Blake Bromley of Benefic Lawyers considers the Gates/Buffet ‘Giving Pledge’ and examines how philanthropy and dynastic wealth planning can converge for the benefit of all concerned.
There has been a lot of buzz in wealth management circles lately on the ‘Giving Pledge’ promoted by Bill Gates and Warren Buffet. Gates and Buffett have been touring the globe encouraging wealthy individuals to donate half of their estate to charity when they die. While the greatest response and debate has been in the United States, they have travelled as far afield as China to convince billionaires in a communist country to divest the majority of their estate to philanthropy.
The debate in China surrounding their visit has interested me because for the last five years I have been working with the drafting committee of the Ministry of Civil Affairs on the proposed new Charities Law for China. China is also eager to encourage its new class of extremely wealthy citizens to donate generously to charitable causes. However, the range of charitable causes for which the Chinese government wants private sector support is much narrower than those advocated by Gates and Buffett. China wants limitless funding for natural disasters and emergencies; but is worried about the political impact of private money supporting religious and human rights causes not favoured by the national government. Chinese billionaires are generally astute enough to understand that at this time in the economic and political evolution in China it is not wise to make massive spending commitments to social causes which are opposed by government.
One of the distinguishing features of philanthropy in the United States is the American assumption that it is both wise and virtuous to make the magnitude of one’s philanthropic commitments known to as many people as possible. In China, as in other parts of the world, there is great risk in advertising one’s wealth, even if only by making large public donations. There are many in government, especially in tax offices, who will presume that any sophisticated tax planning involving philanthropic giving is actually an exercise in tax evasion. Many people in the general population assume that accumulated wealth over a certain level must necessarily have been gained by illegal means. Many wealthy people have more to lose from publicising their philanthropy than they have to gain.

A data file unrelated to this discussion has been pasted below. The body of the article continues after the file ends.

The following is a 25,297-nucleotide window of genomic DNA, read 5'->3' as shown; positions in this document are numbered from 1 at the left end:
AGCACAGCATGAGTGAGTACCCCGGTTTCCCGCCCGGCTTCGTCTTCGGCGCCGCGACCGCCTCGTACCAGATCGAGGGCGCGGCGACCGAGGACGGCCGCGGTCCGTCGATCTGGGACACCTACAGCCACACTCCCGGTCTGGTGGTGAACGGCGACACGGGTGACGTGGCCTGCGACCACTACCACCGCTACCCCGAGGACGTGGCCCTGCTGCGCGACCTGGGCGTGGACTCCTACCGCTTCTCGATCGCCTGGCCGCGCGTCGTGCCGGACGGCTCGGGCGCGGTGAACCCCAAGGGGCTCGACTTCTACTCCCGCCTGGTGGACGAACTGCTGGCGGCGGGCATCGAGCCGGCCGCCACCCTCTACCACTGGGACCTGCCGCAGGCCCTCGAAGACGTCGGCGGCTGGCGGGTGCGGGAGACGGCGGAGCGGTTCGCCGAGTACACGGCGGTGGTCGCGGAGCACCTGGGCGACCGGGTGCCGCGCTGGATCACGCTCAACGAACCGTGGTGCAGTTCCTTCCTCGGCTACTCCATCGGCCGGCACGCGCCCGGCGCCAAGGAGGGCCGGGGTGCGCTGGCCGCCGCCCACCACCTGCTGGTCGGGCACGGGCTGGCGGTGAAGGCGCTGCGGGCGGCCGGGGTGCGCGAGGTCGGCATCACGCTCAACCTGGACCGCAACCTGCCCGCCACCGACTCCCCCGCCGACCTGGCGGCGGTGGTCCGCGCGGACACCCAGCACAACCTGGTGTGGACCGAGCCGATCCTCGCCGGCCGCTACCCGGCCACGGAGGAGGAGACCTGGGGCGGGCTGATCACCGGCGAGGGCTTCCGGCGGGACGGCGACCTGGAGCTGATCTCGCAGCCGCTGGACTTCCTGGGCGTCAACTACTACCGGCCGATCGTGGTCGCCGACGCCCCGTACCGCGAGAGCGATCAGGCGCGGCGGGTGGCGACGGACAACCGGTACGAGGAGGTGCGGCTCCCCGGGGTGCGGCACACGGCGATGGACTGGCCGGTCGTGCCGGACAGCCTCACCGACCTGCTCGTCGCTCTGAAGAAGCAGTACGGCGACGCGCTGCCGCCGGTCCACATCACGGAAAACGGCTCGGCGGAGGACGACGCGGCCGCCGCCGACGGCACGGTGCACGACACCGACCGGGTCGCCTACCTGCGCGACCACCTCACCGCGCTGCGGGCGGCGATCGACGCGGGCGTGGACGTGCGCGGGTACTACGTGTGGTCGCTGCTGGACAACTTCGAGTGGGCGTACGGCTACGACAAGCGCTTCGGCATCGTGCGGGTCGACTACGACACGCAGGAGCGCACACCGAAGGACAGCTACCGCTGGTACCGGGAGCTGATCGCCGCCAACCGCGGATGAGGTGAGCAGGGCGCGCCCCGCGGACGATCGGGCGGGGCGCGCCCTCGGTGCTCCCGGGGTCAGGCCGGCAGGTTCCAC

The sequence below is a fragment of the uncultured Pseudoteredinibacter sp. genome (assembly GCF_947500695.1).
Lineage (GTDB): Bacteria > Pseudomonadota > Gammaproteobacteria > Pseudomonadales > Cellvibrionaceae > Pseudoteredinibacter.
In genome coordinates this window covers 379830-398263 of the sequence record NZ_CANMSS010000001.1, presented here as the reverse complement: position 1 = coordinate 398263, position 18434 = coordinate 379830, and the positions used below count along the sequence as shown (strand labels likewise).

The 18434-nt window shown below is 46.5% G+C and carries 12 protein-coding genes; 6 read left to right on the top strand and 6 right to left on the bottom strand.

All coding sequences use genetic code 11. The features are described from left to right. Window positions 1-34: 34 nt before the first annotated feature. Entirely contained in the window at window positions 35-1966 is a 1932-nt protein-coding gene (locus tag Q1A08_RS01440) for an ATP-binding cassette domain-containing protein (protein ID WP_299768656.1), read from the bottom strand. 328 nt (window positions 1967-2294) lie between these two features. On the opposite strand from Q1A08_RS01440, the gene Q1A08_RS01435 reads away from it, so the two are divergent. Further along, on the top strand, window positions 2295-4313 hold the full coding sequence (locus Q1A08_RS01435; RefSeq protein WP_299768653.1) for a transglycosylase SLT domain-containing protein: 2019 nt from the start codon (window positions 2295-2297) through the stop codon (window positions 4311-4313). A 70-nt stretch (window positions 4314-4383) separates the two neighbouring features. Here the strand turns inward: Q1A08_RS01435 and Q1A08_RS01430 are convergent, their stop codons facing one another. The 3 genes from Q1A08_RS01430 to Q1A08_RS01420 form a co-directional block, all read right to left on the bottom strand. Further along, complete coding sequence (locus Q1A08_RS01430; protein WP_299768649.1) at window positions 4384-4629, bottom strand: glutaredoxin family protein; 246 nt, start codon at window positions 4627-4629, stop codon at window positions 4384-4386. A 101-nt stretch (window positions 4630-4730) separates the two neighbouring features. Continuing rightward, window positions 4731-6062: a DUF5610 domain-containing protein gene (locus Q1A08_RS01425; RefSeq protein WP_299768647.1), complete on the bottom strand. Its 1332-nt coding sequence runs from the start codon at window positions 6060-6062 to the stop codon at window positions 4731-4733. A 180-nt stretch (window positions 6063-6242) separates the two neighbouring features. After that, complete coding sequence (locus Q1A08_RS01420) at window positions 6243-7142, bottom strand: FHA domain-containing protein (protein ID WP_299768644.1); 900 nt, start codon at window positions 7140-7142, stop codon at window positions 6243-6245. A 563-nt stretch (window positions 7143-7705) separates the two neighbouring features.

Another issue raised by the Gates/Buffett Giving Pledge is whether such a testamentary divestiture of wealth is even legal in civil law jurisdictions. In common law countries like the United States and England, it is generally legally possible to give away one’s entire estate to charity. However, civil law countries have forced heirship laws which generally require that one third go to the spouse and one third to children, leaving only one third available for voluntary distribution by way of bequest. Given these rules, one must question both the feasibility and the wisdom of promoting a charitable giving formula created in common law jurisdictions in civil law countries.
The Giving Pledge is often promoted on the basis that it is harmful to give too large an estate to one’s children. Philanthropy becomes the only reasonable option left to an entrepreneur with a philosophy that precludes giving too much wealth to family. Warren Buffett has given billions of dollars to charitable foundations controlled by his children. I do welcome this money flowing into the sector and believe good is coming from it. However, I want to add a cynical note of caution about the wisdom of “charitable” billionaires who say their children can only be trusted with a small amount of money for their own use -- but can be entrusted with billions of dollars to interfere in the lives of others. It is important to remember that imprudent philanthropy has the potential to do harm as well as good. Philanthropy, if implemented as misguided noblesse oblige can be a form of social zealotry.